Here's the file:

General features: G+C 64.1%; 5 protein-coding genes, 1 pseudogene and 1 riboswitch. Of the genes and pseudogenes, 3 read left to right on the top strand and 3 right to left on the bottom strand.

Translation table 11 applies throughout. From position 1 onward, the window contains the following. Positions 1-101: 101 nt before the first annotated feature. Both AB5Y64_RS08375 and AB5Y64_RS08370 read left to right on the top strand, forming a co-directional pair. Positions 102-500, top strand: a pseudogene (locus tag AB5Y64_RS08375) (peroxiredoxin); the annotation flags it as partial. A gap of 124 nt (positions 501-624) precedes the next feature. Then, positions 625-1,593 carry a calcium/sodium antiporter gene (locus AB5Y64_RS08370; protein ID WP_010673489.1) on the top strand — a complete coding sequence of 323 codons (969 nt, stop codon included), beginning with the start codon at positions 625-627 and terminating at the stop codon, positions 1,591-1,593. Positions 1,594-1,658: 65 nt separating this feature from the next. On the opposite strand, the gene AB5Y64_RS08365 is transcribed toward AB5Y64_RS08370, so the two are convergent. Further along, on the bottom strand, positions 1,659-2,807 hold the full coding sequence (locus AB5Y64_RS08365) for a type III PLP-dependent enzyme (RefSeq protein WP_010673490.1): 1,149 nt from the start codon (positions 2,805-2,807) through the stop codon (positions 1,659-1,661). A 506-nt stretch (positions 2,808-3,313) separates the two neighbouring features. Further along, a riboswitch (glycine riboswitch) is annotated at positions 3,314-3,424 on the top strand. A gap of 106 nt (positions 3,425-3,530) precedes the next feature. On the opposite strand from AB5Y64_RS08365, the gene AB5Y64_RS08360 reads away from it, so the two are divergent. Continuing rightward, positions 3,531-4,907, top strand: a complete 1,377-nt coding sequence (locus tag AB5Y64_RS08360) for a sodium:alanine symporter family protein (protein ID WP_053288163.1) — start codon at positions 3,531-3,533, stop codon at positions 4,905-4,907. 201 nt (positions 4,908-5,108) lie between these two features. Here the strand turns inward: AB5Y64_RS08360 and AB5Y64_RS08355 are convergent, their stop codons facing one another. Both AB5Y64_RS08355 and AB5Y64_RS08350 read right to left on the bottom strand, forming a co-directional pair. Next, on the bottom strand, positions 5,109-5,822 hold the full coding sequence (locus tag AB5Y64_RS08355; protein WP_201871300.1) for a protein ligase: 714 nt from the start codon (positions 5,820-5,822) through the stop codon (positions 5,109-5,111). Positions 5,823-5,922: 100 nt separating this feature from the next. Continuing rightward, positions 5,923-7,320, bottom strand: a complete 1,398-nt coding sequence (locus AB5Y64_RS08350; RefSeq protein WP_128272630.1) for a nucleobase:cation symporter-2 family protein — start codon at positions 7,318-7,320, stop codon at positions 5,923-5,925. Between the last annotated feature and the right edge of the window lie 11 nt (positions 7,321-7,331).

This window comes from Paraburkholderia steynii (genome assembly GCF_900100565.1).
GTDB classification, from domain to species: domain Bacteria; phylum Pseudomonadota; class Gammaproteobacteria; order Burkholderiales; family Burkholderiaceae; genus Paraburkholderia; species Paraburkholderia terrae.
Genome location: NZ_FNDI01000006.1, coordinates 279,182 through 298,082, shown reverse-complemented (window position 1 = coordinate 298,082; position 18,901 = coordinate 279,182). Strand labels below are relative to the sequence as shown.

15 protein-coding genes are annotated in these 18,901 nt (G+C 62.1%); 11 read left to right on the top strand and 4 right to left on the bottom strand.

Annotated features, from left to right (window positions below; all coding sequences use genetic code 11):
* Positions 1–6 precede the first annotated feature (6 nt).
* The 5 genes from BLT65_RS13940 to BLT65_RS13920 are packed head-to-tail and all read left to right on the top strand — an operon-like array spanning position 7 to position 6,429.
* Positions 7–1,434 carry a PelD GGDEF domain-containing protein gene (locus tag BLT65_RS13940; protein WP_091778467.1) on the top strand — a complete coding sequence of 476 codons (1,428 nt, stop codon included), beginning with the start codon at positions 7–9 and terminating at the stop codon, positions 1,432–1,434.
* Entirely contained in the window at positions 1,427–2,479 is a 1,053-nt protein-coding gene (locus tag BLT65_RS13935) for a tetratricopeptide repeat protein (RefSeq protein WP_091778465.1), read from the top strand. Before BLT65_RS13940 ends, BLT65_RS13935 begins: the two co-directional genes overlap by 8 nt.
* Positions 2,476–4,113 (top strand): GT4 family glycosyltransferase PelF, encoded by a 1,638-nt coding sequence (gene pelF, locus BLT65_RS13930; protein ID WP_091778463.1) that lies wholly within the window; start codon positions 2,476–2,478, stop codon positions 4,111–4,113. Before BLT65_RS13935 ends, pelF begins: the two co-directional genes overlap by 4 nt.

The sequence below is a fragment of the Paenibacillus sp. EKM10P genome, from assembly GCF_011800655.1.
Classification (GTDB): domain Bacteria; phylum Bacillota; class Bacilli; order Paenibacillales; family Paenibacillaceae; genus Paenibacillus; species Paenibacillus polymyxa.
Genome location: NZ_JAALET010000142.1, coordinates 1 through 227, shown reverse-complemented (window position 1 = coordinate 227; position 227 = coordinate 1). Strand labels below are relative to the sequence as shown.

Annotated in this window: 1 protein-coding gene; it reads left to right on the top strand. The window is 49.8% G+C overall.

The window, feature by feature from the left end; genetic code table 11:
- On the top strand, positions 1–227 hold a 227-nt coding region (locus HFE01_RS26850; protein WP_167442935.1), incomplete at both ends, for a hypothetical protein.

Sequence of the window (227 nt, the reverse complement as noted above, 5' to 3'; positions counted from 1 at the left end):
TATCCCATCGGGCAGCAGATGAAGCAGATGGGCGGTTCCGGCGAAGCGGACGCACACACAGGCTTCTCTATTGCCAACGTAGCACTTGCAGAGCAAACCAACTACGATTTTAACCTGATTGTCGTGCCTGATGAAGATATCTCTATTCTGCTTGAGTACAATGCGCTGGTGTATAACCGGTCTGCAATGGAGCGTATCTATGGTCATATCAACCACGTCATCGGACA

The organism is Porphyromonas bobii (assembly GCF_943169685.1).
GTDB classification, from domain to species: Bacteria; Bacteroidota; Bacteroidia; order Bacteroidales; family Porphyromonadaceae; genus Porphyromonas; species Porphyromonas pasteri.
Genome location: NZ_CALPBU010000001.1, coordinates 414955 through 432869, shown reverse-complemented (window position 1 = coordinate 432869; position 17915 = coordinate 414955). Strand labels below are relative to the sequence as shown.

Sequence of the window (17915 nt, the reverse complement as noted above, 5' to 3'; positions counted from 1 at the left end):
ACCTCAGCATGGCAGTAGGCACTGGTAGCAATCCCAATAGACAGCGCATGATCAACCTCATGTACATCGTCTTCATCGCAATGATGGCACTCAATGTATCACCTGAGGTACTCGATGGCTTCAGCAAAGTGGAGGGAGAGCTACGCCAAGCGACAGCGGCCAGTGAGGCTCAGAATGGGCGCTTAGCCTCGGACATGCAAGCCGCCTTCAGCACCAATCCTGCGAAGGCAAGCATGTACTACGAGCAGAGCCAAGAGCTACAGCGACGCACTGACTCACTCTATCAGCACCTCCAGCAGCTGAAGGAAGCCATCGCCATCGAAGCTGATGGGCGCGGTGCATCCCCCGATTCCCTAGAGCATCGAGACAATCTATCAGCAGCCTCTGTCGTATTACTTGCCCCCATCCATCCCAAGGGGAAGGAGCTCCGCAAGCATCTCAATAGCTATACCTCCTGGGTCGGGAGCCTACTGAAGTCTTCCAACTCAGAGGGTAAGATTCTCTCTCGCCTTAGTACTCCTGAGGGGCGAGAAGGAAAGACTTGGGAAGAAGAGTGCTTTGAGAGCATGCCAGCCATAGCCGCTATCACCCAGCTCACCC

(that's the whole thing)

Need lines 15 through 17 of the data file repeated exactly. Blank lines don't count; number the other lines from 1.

Genome location: NZ_JAALET010000142.1, coordinates 1 through 227, shown reverse-complemented (window position 1 = coordinate 227; position 227 = coordinate 1). Strand labels below are relative to the sequence as shown.

Annotated in this window: 1 protein-coding gene; it reads left to right on the top strand. The window is 49.8% G+C overall.

The window, feature by feature from the left end; genetic code table 11: